# Possible values of $x+y+z$

Given that $xyz=11(x+y+z)$, find the possible values of $x+y+z$ such that $x\leq y$ satisifies $x^2+y^2=2018$

I know that $x,y$, or $z$ should be divisible by $11$. I am having trouble going to the next step

• What Kind of numbers are $x,y,z$? Apr 12, 2018 at 13:59
• Any condition on $z$? Apr 12, 2018 at 14:06
• I suppose, $x,y,z\in \mathbb{Z}$. Apr 12, 2018 at 14:14
• No conditions were given for z Apr 12, 2018 at 14:35

Since $2018=2\cdot 1009$, we have only the divisors $1,2,1009,2018$, so we have $$r_2(2018)=4(d_1(n)-d_3(n))=4,$$ where $$d_i(n)=\sum_{d\mid n,d\equiv i \bmod 4}1.$$ So there are only $4$ possibilities, up to sign and permutation, namely essentially only $$13^2+43^2=2018.$$ Then we solve $xyz=11(x+y+z)$ for all $4$ possibilities $(x,y)=(\pm 13,\pm 43)$. This is not solvable for integer $z$.

First $x^2+y^2=2018$ has as only solutions $(x,y)=(\pm13,\pm43),(\pm43,\pm13)$ so by the restriction $x\le y$ we have two solutions $(x,y)=(\pm13,43)$. This is not compatible with the equation $xyz=11(x+y+z)$ because in both cases we would have $$-z=\frac{330}{570}\\z=\frac{616}{548}$$ Thus there are no solutions.

For real numbers, we have $$z=\frac{11x+11y}{xy-11}=\frac{22(x+y)}{(x+y)^2-2040}$$ subject to $-2\sqrt{1009}\leq x+y\leq 2\sqrt{1009}$

To use as little machinery as possible but at the cost of a bit of computation, note that we must have $\frac 12\cdot 2018 \lt y^2 \lt 2018$, which gives $33 \le y \le 44$, only $12$ possibilities. Trying each to check if $x$ is an integer gets us that the only choice for $x,y$ is $x=13, y=43$. That would require $13\cdot 43z=11(13+43+z)$ which clearly has no solution with $z \ge 1$ because the left side is much too big.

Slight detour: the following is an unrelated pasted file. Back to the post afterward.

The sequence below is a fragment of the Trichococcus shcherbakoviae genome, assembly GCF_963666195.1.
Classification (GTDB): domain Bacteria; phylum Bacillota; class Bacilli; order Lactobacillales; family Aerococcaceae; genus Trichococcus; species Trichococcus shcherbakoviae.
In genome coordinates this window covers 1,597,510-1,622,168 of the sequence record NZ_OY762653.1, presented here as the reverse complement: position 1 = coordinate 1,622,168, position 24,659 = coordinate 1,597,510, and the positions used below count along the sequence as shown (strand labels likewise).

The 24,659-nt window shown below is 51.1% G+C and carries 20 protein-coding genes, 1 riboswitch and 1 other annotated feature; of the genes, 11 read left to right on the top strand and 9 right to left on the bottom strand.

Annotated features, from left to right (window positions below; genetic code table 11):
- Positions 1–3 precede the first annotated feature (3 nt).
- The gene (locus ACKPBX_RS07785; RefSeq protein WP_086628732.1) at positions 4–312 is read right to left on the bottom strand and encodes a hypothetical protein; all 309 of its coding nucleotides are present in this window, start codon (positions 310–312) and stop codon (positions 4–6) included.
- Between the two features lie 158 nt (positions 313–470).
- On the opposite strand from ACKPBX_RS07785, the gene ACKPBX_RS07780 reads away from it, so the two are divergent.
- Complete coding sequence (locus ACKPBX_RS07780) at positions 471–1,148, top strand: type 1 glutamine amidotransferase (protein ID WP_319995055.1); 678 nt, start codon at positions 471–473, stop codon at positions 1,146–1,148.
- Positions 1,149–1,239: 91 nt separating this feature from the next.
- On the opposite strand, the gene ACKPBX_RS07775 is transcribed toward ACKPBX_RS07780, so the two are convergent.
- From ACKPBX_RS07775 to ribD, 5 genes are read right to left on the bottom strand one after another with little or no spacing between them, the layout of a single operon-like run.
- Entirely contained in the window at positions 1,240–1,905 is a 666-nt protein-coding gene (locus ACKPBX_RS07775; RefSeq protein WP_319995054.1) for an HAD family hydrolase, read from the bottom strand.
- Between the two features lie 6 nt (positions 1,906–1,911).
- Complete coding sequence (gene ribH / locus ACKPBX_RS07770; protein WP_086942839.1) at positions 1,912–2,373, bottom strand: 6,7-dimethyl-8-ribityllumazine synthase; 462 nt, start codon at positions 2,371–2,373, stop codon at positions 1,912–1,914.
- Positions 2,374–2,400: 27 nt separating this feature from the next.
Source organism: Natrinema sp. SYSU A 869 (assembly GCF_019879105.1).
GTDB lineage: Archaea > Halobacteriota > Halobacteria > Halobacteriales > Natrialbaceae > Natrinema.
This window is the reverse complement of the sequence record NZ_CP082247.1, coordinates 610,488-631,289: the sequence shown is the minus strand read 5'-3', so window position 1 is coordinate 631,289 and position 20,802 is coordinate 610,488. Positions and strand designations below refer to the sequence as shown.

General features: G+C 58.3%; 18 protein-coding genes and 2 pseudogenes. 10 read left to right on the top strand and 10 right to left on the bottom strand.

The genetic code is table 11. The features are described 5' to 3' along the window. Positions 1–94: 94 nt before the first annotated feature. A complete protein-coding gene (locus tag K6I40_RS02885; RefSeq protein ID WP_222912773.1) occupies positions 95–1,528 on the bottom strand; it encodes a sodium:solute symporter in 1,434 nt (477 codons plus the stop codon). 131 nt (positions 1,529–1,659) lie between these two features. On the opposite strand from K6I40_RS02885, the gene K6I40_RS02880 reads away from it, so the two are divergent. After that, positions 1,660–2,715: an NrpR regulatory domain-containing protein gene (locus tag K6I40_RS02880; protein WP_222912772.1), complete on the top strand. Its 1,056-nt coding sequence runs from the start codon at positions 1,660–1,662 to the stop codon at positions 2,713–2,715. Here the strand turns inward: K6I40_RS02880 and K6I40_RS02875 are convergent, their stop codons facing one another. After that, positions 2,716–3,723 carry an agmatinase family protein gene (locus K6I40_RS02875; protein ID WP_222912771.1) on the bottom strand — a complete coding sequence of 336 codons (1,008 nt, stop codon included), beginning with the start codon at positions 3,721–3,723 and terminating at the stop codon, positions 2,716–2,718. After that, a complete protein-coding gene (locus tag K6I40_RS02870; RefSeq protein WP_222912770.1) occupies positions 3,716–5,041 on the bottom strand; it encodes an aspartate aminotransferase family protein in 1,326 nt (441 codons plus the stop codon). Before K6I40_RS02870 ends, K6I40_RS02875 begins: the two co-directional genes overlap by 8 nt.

I think the problem also states that $x,y,z$ must be integers.

Assume that $x$ is divisible by $11$, then $x=11k$ ($k$ is an integer) and $(11k)^2+y^2=2018$.

We will have $y^2=2018-121k^2$. Because $y^2\ge 0$, we can prove that $k^2$ must be in this set of numbers: $(1;4;9;16)$.

We have four cases:

• $k^2=1\Rightarrow y=43.55$, result eliminated

• $k^2=4\Rightarrow y=39.17$, result eliminated

• $k^2=9\Rightarrow y=30.48$, result eliminated

• $k^2=16\Rightarrow y=9.05$, result eliminated

So there are no cases available for "$x$ is divisible by $11$" that satisfy $x^2+y^2=2018$, this means "$y$ is divisible by $11$" cannot be true as well.

Because of this, someone should attempt it by solving the equation $x^2+y^2=2018$ for integers $x,y$ instead, you can make a table that consists of $45$ cases from $1$ to $45$ for $x$ to find $y$ (or fewer cases if you use the condition $x\le y$ to eliminate some cases). This method is really tedious, but you should get $x=13$ and $y=43$, then you can solve for $z$.

However, $z=1.12$ which means $z$ is not an integer, this means there are no three integers $x,y,z$ satisfy all the conditions.

• Why can't $z$ be the one divisible by $11$? Apr 12, 2018 at 14:12